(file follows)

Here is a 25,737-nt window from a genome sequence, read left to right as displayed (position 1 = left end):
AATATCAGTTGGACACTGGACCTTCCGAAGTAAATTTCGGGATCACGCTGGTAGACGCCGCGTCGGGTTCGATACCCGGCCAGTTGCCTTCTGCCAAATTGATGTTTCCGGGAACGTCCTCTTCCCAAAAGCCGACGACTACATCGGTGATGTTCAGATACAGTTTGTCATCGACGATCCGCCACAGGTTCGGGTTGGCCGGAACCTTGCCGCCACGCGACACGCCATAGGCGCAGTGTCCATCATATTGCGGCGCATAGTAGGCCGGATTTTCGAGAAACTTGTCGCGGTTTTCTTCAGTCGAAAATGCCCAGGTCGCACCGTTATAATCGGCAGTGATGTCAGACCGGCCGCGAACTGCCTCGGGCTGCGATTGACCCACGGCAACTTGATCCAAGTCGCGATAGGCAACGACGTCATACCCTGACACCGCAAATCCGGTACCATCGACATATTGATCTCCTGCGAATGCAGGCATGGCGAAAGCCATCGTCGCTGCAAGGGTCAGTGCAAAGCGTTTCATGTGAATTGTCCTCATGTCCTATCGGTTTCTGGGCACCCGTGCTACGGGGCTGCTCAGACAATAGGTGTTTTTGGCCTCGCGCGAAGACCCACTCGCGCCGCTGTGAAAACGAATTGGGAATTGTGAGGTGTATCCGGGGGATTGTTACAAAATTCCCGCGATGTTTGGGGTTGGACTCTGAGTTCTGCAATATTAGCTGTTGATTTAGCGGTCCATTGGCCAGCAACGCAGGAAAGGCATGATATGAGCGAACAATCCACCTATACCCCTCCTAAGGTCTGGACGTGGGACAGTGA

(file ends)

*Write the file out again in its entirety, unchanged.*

Here is a 25,737-nt window from a genome sequence, read left to right as displayed (position 1 = left end):
AATATCAGTTGGACACTGGACCTTCCGAAGTAAATTTCGGGATCACGCTGGTAGACGCCGCGTCGGGTTCGATACCCGGCCAGTTGCCTTCTGCCAAATTGATGTTTCCGGGAACGTCCTCTTCCCAAAAGCCGACGACTACATCGGTGATGTTCAGATACAGTTTGTCATCGACGATCCGCCACAGGTTCGGGTTGGCCGGAACCTTGCCGCCACGCGACACGCCATAGGCGCAGTGTCCATCATATTGCGGCGCATAGTAGGCCGGATTTTCGAGAAACTTGTCGCGGTTTTCTTCAGTCGAAAATGCCCAGGTCGCACCGTTATAATCGGCAGTGATGTCAGACCGGCCGCGAACTGCCTCGGGCTGCGATTGACCCACGGCAACTTGATCCAAGTCGCGATAGGCAACGACGTCATACCCTGACACCGCAAATCCGGTACCATCGACATATTGATCTCCTGCGAATGCAGGCATGGCGAAAGCCATCGTCGCTGCAAGGGTCAGTGCAAAGCGTTTCATGTGAATTGTCCTCATGTCCTATCGGTTTCTGGGCACCCGTGCTACGGGGCTGCTCAGACAATAGGTGTTTTTGGCCTCGCGCGAAGACCCACTCGCGCCGCTGTGAAAACGAATTGGGAATTGTGAGGTGTATCCGGGGGATTGTTACAAAATTCCCGCGATGTTTGGGGTTGGACTCTGAGTTCTGCAATATTAGCTGTTGATTTAGCGGTCCATTGGCCAGCAACGCAGGAAAGGCATGATATGAGCGAACAATCCACCTATACCCCTCCTAAGGTCTGGACGTGGGACAGTGA